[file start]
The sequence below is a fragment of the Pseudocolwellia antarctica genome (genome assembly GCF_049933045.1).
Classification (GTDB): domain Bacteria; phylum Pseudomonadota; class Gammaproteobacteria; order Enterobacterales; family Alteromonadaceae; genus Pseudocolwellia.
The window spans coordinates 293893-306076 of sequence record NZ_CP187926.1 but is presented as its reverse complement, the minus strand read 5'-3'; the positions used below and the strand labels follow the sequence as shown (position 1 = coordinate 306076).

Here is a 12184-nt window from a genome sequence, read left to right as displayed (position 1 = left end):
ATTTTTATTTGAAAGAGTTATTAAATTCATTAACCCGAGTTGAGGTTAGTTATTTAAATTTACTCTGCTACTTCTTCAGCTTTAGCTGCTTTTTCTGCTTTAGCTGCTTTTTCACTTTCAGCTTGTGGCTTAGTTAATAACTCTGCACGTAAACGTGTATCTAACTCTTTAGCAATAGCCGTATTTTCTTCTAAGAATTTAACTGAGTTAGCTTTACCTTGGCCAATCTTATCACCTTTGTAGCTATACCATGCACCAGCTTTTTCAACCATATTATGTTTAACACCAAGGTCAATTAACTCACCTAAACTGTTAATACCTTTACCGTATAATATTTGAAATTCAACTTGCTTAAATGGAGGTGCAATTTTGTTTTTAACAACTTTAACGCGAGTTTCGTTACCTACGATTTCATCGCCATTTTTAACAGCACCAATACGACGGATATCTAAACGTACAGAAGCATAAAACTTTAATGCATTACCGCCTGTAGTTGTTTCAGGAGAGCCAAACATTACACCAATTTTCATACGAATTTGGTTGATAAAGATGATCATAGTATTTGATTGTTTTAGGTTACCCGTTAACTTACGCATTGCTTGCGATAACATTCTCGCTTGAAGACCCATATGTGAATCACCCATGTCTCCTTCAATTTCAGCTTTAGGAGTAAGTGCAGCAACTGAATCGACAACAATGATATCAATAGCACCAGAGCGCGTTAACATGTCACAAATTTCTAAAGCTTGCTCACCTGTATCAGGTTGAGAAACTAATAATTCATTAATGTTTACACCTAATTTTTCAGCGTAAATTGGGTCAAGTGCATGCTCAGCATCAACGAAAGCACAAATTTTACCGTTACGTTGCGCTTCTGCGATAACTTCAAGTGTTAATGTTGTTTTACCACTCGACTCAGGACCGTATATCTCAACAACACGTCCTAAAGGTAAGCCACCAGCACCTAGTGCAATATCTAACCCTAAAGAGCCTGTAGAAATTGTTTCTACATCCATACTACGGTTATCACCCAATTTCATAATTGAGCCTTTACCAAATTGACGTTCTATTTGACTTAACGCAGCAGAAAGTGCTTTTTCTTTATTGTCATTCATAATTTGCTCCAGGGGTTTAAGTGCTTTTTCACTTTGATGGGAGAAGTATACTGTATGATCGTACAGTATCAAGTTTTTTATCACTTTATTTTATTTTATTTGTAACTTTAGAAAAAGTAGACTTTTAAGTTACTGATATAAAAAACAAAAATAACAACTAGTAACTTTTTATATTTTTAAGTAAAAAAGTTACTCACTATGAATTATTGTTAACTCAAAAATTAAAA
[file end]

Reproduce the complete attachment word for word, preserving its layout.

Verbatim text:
The sequence below is a fragment of the Pseudocolwellia antarctica genome (genome assembly GCF_049933045.1).
Classification (GTDB): domain Bacteria; phylum Pseudomonadota; class Gammaproteobacteria; order Enterobacterales; family Alteromonadaceae; genus Pseudocolwellia.
The window spans coordinates 293893-306076 of sequence record NZ_CP187926.1 but is presented as its reverse complement, the minus strand read 5'-3'; the positions used below and the strand labels follow the sequence as shown (position 1 = coordinate 306076).

Here is a 12184-nt window from a genome sequence, read left to right as displayed (position 1 = left end):
ATTTTTATTTGAAAGAGTTATTAAATTCATTAACCCGAGTTGAGGTTAGTTATTTAAATTTACTCTGCTACTTCTTCAGCTTTAGCTGCTTTTTCTGCTTTAGCTGCTTTTTCACTTTCAGCTTGTGGCTTAGTTAATAACTCTGCACGTAAACGTGTATCTAACTCTTTAGCAATAGCCGTATTTTCTTCTAAGAATTTAACTGAGTTAGCTTTACCTTGGCCAATCTTATCACCTTTGTAGCTATACCATGCACCAGCTTTTTCAACCATATTATGTTTAACACCAAGGTCAATTAACTCACCTAAACTGTTAATACCTTTACCGTATAATATTTGAAATTCAACTTGCTTAAATGGAGGTGCAATTTTGTTTTTAACAACTTTAACGCGAGTTTCGTTACCTACGATTTCATCGCCATTTTTAACAGCACCAATACGACGGATATCTAAACGTACAGAAGCATAAAACTTTAATGCATTACCGCCTGTAGTTGTTTCAGGAGAGCCAAACATTACACCAATTTTCATACGAATTTGGTTGATAAAGATGATCATAGTATTTGATTGTTTTAGGTTACCCGTTAACTTACGCATTGCTTGCGATAACATTCTCGCTTGAAGACCCATATGTGAATCACCCATGTCTCCTTCAATTTCAGCTTTAGGAGTAAGTGCAGCAACTGAATCGACAACAATGATATCAATAGCACCAGAGCGCGTTAACATGTCACAAATTTCTAAAGCTTGCTCACCTGTATCAGGTTGAGAAACTAATAATTCATTAATGTTTACACCTAATTTTTCAGCGTAAATTGGGTCAAGTGCATGCTCAGCATCAACGAAAGCACAAATTTTACCGTTACGTTGCGCTTCTGCGATAACTTCAAGTGTTAATGTTGTTTTACCACTCGACTCAGGACCGTATATCTCAACAACACGTCCTAAAGGTAAGCCACCAGCACCTAGTGCAATATCTAACCCTAAAGAGCCTGTAGAAATTGTTTCTACATCCATACTACGGTTATCACCCAATTTCATAATTGAGCCTTTACCAAATTGACGTTCTATTTGACTTAACGCAGCAGAAAGTGCTTTTTCTTTATTGTCATTCATAATTTGCTCCAGGGGTTTAAGTGCTTTTTCACTTTGATGGGAGAAGTATACTGTATGATCGTACAGTATCAAGTTTTTTATCACTTTATTTTATTTTATTTGTAACTTTAGAAAAAGTAGACTTTTAAGTTACTGATATAAAAAACAAAAATAACAACTAGTAACTTTTTATATTTTTAAGTAAAAAAGTTACTCACTATGAATTATTGTTAACTCAAAAATTAAAA